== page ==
Colombo, Or Colombo, A City Of Ceylon, the seat of government and principal seaport, on the W. coast; pop. in 1871, 100,238. It consists of an open and a fortified town. The latter stands on a rocky peninsula, jutting out into the sea, and having on the land side a lake, a moat, and drawbridges. The interior presents more of the appearance of a European town than any other place in India except Goa. The houses are built after a plain Dutch fashion, and many of the streets are shaded by trees. It is the residence of the civil and military authorities and most of the European families of Ceylon. The climate is humid but salubrious. The temperature in winter is about 79-1°; in summer, 80-9°. East of this portion of Colombo lies the open town, which is inhabited by a mixed population of Dutch and Portuguese descent. The suburbs are peopled by native Cingalese. The principal edifices are the government house, court house, English, Dutch, and Portuguese churches, chapels, barracks, a military hospital, and a lighthouse. There are various museums, schools, hotels, and libraries. The harbor, which is small, is defended by several forts. The roadstead is safe only during the S. E. monsoon. Colombo is the entrepot for most of the foreign trade of Ceylon, and has a number of commercial houses.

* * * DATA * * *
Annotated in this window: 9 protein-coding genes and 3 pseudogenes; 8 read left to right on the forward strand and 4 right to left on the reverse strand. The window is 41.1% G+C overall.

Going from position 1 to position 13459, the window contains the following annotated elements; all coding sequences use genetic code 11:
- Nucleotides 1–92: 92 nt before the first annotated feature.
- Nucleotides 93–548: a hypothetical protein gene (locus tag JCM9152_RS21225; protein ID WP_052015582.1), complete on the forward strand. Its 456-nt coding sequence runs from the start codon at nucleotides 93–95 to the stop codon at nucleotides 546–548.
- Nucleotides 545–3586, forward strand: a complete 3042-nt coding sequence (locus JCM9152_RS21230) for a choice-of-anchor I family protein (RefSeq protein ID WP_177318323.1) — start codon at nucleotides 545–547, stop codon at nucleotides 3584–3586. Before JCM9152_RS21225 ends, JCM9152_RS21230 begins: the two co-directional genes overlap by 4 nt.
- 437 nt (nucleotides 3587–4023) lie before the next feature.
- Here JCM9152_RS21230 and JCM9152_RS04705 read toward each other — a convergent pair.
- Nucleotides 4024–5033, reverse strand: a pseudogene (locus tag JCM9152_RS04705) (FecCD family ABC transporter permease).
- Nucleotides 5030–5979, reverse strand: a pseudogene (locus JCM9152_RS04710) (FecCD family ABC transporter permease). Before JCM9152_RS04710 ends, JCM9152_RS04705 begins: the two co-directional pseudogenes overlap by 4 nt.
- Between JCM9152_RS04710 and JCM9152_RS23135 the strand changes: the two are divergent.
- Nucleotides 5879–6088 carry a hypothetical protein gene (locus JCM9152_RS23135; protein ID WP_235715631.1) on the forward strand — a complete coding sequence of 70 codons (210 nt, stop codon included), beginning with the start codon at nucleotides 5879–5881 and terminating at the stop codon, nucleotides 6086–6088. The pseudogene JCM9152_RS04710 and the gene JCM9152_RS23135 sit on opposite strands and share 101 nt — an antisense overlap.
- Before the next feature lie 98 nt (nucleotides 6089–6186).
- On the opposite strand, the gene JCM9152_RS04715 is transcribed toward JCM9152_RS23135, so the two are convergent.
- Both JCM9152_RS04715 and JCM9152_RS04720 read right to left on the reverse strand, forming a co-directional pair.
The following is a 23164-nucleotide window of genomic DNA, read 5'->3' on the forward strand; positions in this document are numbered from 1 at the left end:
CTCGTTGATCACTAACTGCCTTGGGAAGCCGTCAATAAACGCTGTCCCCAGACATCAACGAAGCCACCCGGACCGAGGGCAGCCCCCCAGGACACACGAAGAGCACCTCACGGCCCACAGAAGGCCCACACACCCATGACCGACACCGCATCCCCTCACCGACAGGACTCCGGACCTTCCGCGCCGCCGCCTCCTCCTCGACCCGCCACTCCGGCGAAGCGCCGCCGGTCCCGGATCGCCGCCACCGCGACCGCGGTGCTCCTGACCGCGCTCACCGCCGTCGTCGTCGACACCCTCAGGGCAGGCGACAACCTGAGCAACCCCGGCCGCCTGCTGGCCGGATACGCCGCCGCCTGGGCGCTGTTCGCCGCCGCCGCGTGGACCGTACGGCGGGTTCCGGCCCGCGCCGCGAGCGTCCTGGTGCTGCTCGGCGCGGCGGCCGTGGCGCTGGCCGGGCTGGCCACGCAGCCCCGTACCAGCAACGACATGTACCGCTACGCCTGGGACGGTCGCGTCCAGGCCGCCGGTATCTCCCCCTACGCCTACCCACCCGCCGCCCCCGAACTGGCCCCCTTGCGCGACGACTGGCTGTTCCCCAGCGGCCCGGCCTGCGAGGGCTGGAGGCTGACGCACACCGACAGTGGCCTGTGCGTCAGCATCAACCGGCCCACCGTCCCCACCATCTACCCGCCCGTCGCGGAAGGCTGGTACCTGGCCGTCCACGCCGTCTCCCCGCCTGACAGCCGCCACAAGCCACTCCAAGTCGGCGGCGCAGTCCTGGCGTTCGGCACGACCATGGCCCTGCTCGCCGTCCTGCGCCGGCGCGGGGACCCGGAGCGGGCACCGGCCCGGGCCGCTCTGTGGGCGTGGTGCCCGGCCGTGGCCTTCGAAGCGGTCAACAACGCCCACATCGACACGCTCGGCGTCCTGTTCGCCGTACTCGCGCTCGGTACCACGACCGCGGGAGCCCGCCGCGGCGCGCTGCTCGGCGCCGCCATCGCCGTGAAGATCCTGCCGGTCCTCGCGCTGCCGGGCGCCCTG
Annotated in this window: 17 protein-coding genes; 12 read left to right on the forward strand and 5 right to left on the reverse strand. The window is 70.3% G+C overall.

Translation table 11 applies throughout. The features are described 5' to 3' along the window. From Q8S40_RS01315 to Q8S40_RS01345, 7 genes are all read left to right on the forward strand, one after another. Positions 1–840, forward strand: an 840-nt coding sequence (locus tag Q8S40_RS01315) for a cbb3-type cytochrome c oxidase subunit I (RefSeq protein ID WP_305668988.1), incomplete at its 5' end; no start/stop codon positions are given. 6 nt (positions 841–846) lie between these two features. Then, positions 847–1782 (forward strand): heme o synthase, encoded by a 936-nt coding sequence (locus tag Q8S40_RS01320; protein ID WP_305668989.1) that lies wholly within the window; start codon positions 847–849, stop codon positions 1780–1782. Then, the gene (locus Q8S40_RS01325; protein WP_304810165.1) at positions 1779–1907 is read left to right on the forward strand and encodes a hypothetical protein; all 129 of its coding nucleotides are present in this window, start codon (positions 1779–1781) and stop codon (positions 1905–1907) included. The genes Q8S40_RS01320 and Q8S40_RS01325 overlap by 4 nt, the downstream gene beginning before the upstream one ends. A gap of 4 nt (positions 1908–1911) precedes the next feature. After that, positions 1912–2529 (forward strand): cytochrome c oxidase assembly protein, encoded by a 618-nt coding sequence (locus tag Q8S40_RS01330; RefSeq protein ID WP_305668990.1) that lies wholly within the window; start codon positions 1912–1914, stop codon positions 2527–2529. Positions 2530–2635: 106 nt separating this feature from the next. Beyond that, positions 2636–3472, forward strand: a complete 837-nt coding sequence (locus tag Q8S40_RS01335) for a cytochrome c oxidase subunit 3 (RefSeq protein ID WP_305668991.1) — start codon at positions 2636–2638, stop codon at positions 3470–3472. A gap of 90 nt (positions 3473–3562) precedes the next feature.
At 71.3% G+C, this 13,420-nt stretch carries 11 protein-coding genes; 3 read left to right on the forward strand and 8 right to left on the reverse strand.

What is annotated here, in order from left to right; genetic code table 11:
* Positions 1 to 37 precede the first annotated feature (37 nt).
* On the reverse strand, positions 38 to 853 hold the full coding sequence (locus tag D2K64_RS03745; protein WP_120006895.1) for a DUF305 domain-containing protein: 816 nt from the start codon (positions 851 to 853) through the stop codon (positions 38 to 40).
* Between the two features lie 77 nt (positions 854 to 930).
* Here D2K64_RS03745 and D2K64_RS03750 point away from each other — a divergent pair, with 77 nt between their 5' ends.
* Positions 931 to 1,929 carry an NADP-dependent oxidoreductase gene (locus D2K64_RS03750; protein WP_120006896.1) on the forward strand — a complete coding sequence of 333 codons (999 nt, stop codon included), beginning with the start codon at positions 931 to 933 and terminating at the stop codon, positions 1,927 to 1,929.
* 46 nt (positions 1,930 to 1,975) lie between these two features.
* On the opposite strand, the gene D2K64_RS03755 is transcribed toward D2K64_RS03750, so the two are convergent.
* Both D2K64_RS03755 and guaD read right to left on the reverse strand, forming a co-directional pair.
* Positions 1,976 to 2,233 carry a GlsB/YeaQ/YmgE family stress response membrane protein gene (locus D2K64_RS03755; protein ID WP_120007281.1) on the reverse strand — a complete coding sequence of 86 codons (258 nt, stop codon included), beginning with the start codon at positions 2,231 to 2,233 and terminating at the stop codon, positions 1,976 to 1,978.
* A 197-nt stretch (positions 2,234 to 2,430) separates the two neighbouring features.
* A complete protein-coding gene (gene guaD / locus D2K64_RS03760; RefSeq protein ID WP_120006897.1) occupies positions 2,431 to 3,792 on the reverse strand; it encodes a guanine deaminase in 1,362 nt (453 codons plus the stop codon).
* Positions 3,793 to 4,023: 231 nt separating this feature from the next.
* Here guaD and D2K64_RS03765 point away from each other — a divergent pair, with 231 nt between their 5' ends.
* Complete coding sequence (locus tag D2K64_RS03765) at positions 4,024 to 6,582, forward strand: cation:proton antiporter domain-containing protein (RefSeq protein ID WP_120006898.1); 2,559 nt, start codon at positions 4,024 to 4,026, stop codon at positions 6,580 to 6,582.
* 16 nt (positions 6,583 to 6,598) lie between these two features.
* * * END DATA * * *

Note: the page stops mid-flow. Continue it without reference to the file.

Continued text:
It is the seat of an Anglican bishop, and of a Roman Catholic vicar apostolic. The town was occupied by the Portuguese in 1517, taken by the Dutch in 1603, and by the English in 1796. The Na-tande canal, from Colombo to Putlam, was opened Sept. 23, 1856, and the opening of the first railway in Ceylon was celebrated with great pomp at Colombo in 1858. In 1872 the streets were lighted with gas.
Cathedral of Colombo.